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Huawei MediaPad X1 review: A sleek but flawed 4G LTE Android slate

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The Good Its skinny metal body looks and feels luxurious, it has a bright and bold display, decent battery life and its camera can snap some good pictures too. Pop in a 4G LTE SIM card and you can use the tablet exactly as you would use a phone.

The Bad It's running on an outdated version of Android and Huawei's Emotion interface makes the tablet often rather sluggish and irritating to navigate.

The Bottom Line Although the MediaPad X1's software is unquestionably clunky, it still has a lot going for it. If you're struggling to decide between buying a new phone or a new tablet, the X1's 4G LTE capabilities make it a fair compromise.

Visit manufacturer site for details.

6.0 Overall
  • Design 8
  • Features 7
  • Performance 3

Review Sections

When does a phone become a tablet? Is it all about the size or is there more to it? With the MediaPad X1, Huawei has blurred the line more than ever. Huawei swears blind that this 7-inch Android device is a tablet, but it also has a SIM card slot that provides 4G LTE data as well as letting you make calls and send SMS messages -- functioning, essentially, as a phone.

As well as its phone skills, the X1 packs a Full HD display, a 1.6GHz quad-core processor, an attractive metal body and a 13-megapixel camera.

It's due to hit stores in the UK later in the year, although Huawei has so far only given an estimated price of €399 (£330, $550), which isn't exactly dirt cheap. It has a decent lineup of specs, but it's going to need those if it really hopes to take sales from Apple's iPad mini or the much more affordable Google Nexus 7.


With its slim, metal body and cool blue paint job, the MediaPad X1 isn't bad looking at all. Its metal construction helps make it feel rather luxurious when you pick it up, as do the skinny bezels and the all-glass front. There's no flex in the metal back panel or any unpleasant rattling from the buttons, which makes it feel like a sturdy piece of kit.

At 7.18mm thick, it's roughly as svelte as the iPad mini, although its 7-inch, rather than 8-inch display helps make it narrower and shorter. I found I was easily able to slide it into an inside jacket pocket, although it's very awkward to keep in your jeans pocket -- something to bear in mind if you're hoping to use it as your everyday phone.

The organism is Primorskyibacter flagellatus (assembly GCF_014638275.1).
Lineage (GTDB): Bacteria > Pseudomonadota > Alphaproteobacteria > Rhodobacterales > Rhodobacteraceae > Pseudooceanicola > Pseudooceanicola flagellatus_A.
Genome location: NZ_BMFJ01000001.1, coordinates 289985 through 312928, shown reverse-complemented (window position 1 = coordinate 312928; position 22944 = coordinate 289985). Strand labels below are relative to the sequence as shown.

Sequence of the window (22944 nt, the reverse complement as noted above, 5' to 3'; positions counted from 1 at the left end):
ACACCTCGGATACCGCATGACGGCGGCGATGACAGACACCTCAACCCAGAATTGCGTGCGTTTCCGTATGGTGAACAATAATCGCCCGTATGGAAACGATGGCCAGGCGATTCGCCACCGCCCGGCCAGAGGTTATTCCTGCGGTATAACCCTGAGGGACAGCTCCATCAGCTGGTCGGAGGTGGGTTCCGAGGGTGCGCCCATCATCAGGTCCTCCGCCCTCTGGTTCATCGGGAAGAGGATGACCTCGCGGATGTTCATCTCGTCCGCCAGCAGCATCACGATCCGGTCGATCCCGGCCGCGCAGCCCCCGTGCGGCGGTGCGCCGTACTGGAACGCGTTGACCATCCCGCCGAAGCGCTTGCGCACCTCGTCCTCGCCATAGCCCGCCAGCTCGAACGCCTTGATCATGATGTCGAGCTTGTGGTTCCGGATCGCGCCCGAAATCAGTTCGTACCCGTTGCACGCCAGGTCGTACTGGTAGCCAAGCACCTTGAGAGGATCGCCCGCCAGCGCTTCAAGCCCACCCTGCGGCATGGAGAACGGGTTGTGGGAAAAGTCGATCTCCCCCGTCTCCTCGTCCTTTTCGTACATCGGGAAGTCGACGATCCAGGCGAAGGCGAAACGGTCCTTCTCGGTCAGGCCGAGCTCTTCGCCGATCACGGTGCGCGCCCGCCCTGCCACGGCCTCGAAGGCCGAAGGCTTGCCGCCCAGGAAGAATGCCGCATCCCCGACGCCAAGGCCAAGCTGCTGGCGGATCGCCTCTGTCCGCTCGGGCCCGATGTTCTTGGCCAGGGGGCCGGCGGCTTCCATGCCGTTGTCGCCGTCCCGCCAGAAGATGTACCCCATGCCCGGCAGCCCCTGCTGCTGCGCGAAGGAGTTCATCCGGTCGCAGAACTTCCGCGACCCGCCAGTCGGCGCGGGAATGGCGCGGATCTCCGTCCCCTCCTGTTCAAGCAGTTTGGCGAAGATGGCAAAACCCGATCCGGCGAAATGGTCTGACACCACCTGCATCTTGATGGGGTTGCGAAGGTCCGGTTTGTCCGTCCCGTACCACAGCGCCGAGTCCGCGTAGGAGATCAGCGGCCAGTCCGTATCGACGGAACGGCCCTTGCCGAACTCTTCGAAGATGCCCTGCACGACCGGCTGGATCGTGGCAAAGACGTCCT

Whether you prefer its design to the iPad mini's metal body is purely a matter of taste. Personally, I don't think there's much in it, although the iPad certainly has more sex appeal in its name alone. I do prefer the X1's cool chassis over the rubberised body of the Nexus 7 though.

There are no physical buttons on the front of the device, but around the sides you'll find the standard volume and power buttons as well as the micro-USB port and 3.5mm headphone jack. There's a SIM card slot and a microSD card slot, allowing you to expand the 16GB of built-in storage.


The 7-inch display has a Full HD (1,920x1,200-pixel) resolution, which gives a pixel density of 314 pixels per inch. That's a step below the 326 of the iPad mini's Retina display, but it's really not a difference you'll ever notice.

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It's a crisp, sharp screen with Full HD resolution.

Andrew Hoyle/CNET

I found the X1's display to be very crisp, with sharp edges around icons and a comfortable clarity to small text in Web pages. It's bright too, countering most of the glare from the CNET office lights, once you crank the brightness up at least. I can say with certainty that it's easy to read under a grey London sky, although how it fares in the bright, midday Californian sun remains to be seen.

Colours are vivid as well, and it has decent viewing angles, making it a great all-round display for watching movies and TV shows when you're lying in bed or sitting on the toilet.

Software and processor

The X1 arrives running Android 4.2.2 Jelly Bean, which is a disappointingly old version of Google's mobile operating system. The latest Android 4.4 KitKat has been around for a while now so there's no excuse to at least have version 4.3 on board.

Huawei has customised Android on the X1 with its Emotion interface. It's quite different from the stock Android experience, so you might not immediately realise you're on older software. The major change is that there's no grid-like app list. Instead, all of your installed apps are strewn across up to six homescreens.

I'm personally not keen on this change as it can be difficult to find where you've dropped an app -- going into the usual menu to see it in alphabetical order is much quicker in my experience. Emotion UI does allow for a lot of customisation though, including changing the homescreen panel transitions or applying various themes that change the colour schemes and app icons. If you like putting your own stamp on your hardware, Emotion UI might be right up your street.

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